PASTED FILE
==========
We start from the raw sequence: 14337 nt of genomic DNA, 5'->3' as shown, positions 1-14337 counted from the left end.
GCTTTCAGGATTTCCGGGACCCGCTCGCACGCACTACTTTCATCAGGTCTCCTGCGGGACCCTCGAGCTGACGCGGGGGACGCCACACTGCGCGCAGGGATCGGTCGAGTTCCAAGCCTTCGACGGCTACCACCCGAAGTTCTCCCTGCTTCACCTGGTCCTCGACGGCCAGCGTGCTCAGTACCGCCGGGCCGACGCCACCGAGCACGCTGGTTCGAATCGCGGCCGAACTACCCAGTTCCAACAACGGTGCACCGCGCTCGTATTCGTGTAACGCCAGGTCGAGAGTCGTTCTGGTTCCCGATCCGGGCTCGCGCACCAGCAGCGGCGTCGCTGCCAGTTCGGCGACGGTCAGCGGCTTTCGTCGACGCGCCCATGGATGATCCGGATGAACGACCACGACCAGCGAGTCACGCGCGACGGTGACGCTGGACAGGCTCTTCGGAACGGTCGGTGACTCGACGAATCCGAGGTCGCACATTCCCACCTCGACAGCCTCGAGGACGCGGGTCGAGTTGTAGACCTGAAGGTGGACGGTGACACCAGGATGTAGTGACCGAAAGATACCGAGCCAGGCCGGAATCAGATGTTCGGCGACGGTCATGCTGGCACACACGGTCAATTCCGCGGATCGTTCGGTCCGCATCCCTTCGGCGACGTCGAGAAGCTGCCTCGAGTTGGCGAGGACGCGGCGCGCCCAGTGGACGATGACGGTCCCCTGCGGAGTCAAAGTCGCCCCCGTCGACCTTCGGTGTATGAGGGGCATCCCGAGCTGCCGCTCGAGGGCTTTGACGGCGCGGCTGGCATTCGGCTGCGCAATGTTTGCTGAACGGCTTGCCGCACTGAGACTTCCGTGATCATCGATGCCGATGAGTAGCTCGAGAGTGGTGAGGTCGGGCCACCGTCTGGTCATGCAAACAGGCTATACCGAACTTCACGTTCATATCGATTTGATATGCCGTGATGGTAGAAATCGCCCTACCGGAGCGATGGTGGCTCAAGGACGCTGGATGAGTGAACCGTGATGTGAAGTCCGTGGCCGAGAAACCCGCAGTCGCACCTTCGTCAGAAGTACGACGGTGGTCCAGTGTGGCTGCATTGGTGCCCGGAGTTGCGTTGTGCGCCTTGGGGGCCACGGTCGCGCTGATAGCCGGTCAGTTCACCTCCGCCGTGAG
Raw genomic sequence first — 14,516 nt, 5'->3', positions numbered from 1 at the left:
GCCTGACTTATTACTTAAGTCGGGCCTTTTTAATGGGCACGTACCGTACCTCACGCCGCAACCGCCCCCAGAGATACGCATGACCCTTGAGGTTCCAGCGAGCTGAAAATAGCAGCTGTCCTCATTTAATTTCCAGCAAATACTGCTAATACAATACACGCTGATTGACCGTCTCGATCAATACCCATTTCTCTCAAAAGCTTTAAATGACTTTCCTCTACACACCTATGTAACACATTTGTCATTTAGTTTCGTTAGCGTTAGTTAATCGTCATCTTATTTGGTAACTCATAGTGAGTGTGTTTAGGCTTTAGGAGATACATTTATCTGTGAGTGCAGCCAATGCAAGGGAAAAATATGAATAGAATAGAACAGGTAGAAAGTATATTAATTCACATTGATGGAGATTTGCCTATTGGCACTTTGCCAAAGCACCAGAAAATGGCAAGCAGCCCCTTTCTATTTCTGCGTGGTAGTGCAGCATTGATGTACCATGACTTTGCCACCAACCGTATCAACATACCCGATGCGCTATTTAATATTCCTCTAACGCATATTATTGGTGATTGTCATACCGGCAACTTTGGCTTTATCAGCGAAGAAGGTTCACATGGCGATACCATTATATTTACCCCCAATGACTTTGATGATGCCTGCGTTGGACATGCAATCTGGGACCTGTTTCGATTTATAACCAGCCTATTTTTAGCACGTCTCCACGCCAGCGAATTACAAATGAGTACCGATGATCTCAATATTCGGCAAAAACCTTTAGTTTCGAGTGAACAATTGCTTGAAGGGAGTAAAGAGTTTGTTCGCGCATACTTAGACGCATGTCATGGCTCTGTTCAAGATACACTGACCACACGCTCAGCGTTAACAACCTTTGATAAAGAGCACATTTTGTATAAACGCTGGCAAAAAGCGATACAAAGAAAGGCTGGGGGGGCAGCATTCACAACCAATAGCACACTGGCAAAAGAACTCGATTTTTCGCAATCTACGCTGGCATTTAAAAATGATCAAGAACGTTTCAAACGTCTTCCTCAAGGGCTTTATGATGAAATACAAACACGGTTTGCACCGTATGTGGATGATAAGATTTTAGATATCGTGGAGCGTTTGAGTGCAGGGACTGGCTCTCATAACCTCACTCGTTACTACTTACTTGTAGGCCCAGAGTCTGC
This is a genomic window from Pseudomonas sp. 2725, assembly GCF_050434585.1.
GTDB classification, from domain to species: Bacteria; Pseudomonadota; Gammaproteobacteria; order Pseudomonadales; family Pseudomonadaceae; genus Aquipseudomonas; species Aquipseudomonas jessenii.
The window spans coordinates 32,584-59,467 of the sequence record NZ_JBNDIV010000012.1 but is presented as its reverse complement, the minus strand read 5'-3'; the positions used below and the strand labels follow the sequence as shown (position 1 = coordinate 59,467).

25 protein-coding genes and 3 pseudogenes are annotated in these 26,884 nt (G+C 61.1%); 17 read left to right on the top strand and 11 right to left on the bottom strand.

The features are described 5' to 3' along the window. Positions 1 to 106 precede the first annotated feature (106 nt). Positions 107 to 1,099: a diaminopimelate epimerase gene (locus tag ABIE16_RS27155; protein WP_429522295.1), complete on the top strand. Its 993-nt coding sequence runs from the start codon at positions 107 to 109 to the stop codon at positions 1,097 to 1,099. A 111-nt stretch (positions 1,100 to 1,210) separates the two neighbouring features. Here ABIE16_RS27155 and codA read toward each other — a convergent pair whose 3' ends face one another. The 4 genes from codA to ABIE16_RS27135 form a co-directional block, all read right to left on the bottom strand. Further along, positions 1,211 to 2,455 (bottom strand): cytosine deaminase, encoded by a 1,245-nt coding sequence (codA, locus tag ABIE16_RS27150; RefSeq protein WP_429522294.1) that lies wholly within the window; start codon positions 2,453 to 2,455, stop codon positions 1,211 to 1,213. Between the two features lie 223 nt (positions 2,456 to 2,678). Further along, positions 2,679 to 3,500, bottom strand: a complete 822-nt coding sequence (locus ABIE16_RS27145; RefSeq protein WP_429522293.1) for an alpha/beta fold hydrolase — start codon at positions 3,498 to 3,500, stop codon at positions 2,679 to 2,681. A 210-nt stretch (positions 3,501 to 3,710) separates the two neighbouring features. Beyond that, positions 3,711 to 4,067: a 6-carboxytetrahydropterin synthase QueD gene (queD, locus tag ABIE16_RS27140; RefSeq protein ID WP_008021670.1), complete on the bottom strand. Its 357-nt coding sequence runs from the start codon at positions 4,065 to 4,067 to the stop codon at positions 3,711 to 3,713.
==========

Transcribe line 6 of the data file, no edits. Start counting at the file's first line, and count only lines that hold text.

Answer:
GTDB classification, from domain to species: Bacteria; Pseudomonadota; Gammaproteobacteria; order Pseudomonadales; family Pseudomonadaceae; genus Aquipseudomonas; species Aquipseudomonas jessenii.